PAEP encodes the milk protein beta-lactoglobulin (β-LG) which is the major whey protein in bovine milk. Although the effect of PAEP on milk production traits including total fat yield and fat percentage has been well documented30,31, its influence on individual fatty acids is poorly understood. β-LG is found to bind both saturated and unsaturated FA in vitro32, which might suggest a function as an intracellular transporter of FAs. The B variant of the β-LG protein is commonly known to be less abundant than the A variant31,33, and it is unclear if the effect of PAEP on C4:0 found in our study is due to the polymorphisms causing the A and B β-LG variants or to regulatory sites affecting PAEP expression. Although the promoter region has been extensively studied, the causal polymorphism has not been identified due to an extensive level of LD between the two polymorphisms that produce the A and B protein variants and polymorphisms situtated within putative transcription factor binding sites34,35,36,37. The effect of this QTL on C4:0 could possibly be due to the combined influence of alterations in several sites simultaneously rather than to one specific SNP in one single site.

With regards to BTA13, previous studies have pointed towards ACSS238,39,40 and NCOA612 as positional and functional candidates. Due to high levels of LD among SNPs in the 2 Mb QTL region embracing these genes, our association analyses have expanded the BTA13 candidate list to include 39 characterised genes of which several have functions related to milk fat biosynthesis. This list also includes E2F transcription factor 1 (E2F1) which is shown to regulate important genes involved in FA synthesis such as ACSL1, FASN and PPARG41, and agouti signalling protein (ASIP) which might regulate lipid metabolism in adipocytes42. However, the most significant markers detected by the association analyses were either found in non-coding regions or genes without known relevant functions in fat synthesis such as PIGU. Expression analyses revealed that 28 of the 39 genes were expressed in the bovine mammary gland during lactation. While ACSS2 was distinctly more expressed than NCOA6 in all samples (Supplementary Table S10), variants within and near ACSS2 also showed a weaker association to the traits. Furthermore, since NCOA6 contained variants that were among the top-ranking SNPs, we consider this gene to be the most promising positional candidate gene.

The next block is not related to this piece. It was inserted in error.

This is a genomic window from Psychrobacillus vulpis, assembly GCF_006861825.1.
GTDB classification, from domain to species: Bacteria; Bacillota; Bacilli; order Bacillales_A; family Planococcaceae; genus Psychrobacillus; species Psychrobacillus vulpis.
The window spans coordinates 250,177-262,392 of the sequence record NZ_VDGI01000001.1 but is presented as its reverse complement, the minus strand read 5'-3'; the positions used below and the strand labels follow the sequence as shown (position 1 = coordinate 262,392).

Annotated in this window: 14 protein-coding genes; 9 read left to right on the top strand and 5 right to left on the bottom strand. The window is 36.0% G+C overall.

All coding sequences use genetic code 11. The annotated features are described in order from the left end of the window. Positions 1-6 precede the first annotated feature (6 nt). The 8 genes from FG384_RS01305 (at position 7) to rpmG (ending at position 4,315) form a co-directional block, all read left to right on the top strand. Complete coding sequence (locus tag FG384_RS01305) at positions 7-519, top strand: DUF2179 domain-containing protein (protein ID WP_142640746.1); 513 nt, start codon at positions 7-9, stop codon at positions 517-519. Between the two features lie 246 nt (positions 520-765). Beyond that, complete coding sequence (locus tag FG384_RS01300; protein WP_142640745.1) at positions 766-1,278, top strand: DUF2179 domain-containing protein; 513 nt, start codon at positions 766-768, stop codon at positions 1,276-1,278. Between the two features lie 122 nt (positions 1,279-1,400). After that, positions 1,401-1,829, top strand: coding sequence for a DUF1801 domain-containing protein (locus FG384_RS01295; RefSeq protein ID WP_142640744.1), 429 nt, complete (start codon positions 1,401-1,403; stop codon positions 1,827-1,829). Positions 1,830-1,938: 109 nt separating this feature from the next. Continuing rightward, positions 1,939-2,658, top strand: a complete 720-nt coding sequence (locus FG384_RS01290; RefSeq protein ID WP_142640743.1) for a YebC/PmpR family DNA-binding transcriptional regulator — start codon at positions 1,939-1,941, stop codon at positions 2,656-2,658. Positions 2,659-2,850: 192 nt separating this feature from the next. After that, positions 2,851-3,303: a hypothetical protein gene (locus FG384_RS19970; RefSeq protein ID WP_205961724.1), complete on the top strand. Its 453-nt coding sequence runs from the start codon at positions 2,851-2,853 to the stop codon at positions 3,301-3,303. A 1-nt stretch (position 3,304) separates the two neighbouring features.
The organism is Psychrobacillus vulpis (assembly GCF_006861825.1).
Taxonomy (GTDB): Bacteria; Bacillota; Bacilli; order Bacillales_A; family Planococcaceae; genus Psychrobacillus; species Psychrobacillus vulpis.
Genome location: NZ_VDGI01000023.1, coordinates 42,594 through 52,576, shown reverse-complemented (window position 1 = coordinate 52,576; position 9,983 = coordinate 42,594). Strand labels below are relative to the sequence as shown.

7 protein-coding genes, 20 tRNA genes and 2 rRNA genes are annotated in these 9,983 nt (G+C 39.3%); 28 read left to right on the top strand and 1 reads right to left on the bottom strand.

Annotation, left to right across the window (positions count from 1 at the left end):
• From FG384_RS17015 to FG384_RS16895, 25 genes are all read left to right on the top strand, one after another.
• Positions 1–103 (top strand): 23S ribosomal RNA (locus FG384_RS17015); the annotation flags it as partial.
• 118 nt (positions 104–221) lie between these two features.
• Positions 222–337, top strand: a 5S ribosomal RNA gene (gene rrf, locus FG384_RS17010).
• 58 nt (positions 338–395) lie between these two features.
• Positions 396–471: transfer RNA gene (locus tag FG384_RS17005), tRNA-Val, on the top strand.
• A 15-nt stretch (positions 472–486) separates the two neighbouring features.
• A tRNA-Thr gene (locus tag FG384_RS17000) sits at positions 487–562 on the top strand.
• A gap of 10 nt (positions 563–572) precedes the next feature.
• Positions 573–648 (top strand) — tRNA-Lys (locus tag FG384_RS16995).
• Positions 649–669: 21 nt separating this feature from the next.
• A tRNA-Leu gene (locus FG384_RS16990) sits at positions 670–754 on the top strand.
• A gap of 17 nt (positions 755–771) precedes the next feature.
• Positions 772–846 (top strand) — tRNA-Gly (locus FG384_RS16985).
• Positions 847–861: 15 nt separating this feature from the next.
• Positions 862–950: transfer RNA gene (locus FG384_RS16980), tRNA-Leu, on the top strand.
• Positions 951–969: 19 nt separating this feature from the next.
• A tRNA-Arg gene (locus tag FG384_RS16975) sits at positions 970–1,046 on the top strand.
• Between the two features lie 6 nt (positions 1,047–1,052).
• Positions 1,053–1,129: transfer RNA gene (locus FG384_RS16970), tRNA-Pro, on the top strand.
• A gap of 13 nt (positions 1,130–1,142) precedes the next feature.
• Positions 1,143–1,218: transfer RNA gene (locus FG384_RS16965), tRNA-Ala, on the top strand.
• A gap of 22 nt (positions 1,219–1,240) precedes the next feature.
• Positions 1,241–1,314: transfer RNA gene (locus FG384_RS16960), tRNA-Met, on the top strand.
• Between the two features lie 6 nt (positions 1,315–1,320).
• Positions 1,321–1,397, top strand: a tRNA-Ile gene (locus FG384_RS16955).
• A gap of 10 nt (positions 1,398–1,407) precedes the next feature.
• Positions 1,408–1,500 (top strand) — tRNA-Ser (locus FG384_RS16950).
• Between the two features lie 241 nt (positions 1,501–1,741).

Our finding of an association between C4:0 and markers near AACS at ~53 Mb on BTA17 has not been reported in other GWA studies as far as we know. Li et al.40 and Duchemin et al.43 reported associations to markers on BTA17 in Chinese Holstein and Dutch Holstein-Friesian, respectively, but in other regions than AACS. This discrepancy may be explained by differences in study design (direct FA measurements compared to our study using DYDs estimated from millions of spectra from 640,000 cows) or the use of different breeds.

For BTA19, several authors have reported significant associations within or near FASN and the neighbouring gene CCDC5740,44. CCDC57 is poorly characterised, and its putative role in milk fat synthesis is unknown. Medrano et al.45 reported that CCDC57 was expressed in mammary tissues of a lactating cow with expression levels higher than that of FASN. This is in contrast with the results of the present paper, where FASN was expressed more than 200 times higher than CCDC57. FASN is an obvious candidate gene because of its known role in fat synthesis. FASN has been extensively studied in candidate gene studies for fat content in milk and adipose tissue46,47,48,49,50,51, but similarly to the present study, this has not yet resulted in a clear identification of a causal polymorphism.